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Urban Public Pension, Replacement Rates and Population Growth Rate in China

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  • Yang, Zaigui

Abstract

This paper uses an overlapping generations model to investigate the urban public pension in China. It examines the effects of the replacement rates and population growth rate on the capital-labor ratio, pension benefits, consumption and utility, and finds the optimal replacement rate. It is shown that raising the individual account benefit replacement rate only induces the increase in the individual account benefits. Raising the social pool benefit replacement rate induces the increase in the social pool benefits and retirement-period consumption, while the decrease in the capital-labor ratio, individual account benefits, working-period consumption and utility. The fall in the population growth rate leads to the increase in the capital-labor ratio, social pool benefits, individual account benefits, working-period consumption and utility, and leads to a decrease in the retirement-period consumption. The optimal social pool benefit replacement rate depends on the individual discount factor, social discount factor, capital share of income and population growth rate, and it decreases in the case of falling population growth rates. It will do more good than harm to raise the individual account benefit replacement rate, reduce the social pool benefit replacement rate and strictly implement China's population policy.

Suggested Citation

  • Yang, Zaigui, 2009. "Urban Public Pension, Replacement Rates and Population Growth Rate in China," MPRA Paper 18846, University Library of Munich, Germany.
  • Handle: RePEc:pra:mprapa:18846
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    File URL: https://mpra.ub.uni-muenchen.de/18846/1/MPRA_paper_18846.pdf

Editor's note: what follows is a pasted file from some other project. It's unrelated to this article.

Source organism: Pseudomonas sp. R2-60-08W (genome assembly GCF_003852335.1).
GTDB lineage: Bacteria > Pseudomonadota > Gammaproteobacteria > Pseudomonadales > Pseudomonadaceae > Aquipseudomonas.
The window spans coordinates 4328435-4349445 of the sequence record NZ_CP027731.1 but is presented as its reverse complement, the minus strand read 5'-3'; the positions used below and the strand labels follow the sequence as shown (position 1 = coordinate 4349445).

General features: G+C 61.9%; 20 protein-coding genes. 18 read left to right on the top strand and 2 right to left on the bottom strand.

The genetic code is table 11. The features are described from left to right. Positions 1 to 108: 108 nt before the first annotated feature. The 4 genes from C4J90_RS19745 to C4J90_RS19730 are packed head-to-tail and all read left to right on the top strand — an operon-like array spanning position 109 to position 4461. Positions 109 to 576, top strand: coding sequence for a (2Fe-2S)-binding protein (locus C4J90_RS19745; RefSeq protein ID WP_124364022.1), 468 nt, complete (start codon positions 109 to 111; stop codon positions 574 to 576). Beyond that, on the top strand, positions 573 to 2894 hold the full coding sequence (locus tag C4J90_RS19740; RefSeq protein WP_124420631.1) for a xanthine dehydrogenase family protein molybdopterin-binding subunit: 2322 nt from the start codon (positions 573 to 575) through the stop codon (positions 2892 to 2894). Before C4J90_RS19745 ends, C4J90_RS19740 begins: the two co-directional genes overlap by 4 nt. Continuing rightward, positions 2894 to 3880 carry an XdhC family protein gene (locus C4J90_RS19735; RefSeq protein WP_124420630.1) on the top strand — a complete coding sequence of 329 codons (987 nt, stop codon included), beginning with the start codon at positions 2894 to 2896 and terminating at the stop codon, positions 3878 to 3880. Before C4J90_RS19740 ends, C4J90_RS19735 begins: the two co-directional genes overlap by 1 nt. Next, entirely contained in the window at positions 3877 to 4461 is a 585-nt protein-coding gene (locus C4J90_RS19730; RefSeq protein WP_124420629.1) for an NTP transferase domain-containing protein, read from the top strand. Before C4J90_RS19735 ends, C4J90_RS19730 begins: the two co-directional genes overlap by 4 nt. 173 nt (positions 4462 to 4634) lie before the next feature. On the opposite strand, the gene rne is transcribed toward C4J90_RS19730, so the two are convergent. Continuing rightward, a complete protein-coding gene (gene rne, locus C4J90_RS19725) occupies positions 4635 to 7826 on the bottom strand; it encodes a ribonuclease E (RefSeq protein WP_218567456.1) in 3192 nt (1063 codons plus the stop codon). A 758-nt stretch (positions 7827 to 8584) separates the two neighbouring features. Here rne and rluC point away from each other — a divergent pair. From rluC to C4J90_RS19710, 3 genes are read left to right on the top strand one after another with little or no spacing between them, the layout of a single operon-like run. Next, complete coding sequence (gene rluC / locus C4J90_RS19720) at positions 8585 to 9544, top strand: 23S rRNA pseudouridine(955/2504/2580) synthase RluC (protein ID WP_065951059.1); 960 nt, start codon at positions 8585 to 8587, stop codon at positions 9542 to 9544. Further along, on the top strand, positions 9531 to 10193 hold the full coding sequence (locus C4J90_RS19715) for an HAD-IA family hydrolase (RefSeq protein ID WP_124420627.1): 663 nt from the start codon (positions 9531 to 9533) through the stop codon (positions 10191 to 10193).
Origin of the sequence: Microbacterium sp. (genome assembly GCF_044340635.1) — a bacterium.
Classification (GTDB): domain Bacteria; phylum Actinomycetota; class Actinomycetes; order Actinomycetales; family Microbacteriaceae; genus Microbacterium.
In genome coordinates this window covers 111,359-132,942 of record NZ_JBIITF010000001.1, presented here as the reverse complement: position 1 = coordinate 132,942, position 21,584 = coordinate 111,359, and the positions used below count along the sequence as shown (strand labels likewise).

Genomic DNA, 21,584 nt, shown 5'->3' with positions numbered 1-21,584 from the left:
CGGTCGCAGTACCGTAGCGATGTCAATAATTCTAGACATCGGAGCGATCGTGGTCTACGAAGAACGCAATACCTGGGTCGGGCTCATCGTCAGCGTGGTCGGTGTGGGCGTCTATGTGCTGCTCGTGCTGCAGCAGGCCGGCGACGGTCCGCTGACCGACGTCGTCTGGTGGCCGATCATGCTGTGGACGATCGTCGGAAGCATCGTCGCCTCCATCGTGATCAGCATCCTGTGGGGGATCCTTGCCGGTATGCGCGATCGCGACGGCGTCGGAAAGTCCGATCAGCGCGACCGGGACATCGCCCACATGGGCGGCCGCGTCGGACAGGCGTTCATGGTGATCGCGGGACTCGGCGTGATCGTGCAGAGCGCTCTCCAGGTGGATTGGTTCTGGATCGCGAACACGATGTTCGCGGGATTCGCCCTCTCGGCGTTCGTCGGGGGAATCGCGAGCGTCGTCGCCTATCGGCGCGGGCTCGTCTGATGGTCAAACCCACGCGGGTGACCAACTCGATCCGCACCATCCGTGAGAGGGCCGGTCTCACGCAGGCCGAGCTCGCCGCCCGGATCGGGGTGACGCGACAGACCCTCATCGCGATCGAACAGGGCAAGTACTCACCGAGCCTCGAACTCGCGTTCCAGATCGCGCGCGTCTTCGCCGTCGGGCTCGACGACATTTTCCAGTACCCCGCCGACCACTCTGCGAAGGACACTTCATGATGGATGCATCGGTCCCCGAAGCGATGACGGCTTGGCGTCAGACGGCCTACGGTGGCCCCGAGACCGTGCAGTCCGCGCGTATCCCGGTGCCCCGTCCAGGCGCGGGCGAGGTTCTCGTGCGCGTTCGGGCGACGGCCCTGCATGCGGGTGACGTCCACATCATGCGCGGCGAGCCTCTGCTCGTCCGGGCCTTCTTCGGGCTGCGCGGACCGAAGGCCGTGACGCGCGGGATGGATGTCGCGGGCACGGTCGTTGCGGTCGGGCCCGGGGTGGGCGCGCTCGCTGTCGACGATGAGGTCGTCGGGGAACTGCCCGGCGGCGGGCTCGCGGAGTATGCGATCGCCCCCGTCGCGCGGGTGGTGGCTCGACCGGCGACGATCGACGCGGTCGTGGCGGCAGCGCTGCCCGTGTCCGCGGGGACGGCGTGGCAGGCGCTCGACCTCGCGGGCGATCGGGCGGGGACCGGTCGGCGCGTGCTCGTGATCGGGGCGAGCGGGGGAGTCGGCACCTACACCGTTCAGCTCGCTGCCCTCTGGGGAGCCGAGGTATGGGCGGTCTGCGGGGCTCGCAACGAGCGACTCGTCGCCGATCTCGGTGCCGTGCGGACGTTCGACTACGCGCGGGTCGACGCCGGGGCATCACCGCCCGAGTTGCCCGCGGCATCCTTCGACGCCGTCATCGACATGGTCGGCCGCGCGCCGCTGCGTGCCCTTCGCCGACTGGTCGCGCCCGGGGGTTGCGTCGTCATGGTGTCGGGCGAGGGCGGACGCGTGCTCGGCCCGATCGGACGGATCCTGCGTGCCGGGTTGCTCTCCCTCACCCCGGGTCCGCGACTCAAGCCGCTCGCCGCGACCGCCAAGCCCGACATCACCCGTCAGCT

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    References listed on IDEAS

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    1. Pecchenino, Rowena A. & Pollard, Patricia S., 2002. "Dependent children and aged parents: funding education and social security in an aging economy," Journal of Macroeconomics, Elsevier, vol. 24(2), pages 145-169, June.
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    3. Kelvin R. Utendorf & Rowena A. Pecchenino, 1999. "Social security, social welfare and the aging population," Journal of Population Economics, Springer;European Society for Population Economics, vol. 12(4), pages 607-623.
    4. Zhang, Junsen & Zhang, Jie & Lee, Ronald, 2001. "Mortality decline and long-run economic growth," Journal of Public Economics, Elsevier, vol. 80(3), pages 485-507, June.
    5. Samuelson, Paul A, 1975. "Optimum Social Security in a Life-Cycle Growth Model," International Economic Review, Department of Economics, University of Pennsylvania and Osaka University Institute of Social and Economic Research Association, vol. 16(3), pages 539-544, October.
    6. Olivier Jean Blanchard & Stanley Fischer, 1989. "Lectures on Macroeconomics," MIT Press Books, The MIT Press, edition 1, volume 1, number 0262022834, January.
    7. van Groezen, Bas & Leers, Theo & Meijdam, Lex, 2003. "Social security and endogenous fertility: pensions and child allowances as siamese twins," Journal of Public Economics, Elsevier, vol. 87(2), pages 233-251, February.
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    Cited by:

    1. Zaigui Yang, 2016. "Population Aging And Public Pension: The Case Of Beijing Analyzed By An Olg Model," The Singapore Economic Review (SER), World Scientific Publishing Co. Pte. Ltd., vol. 61(04), pages 1-14, September.

    More about this item

    Keywords

    Urban public pension; Replacement rate; Population growth rate;

    JEL classification:

    • H55 - Public Economics - - National Government Expenditures and Related Policies - - - Social Security and Public Pensions

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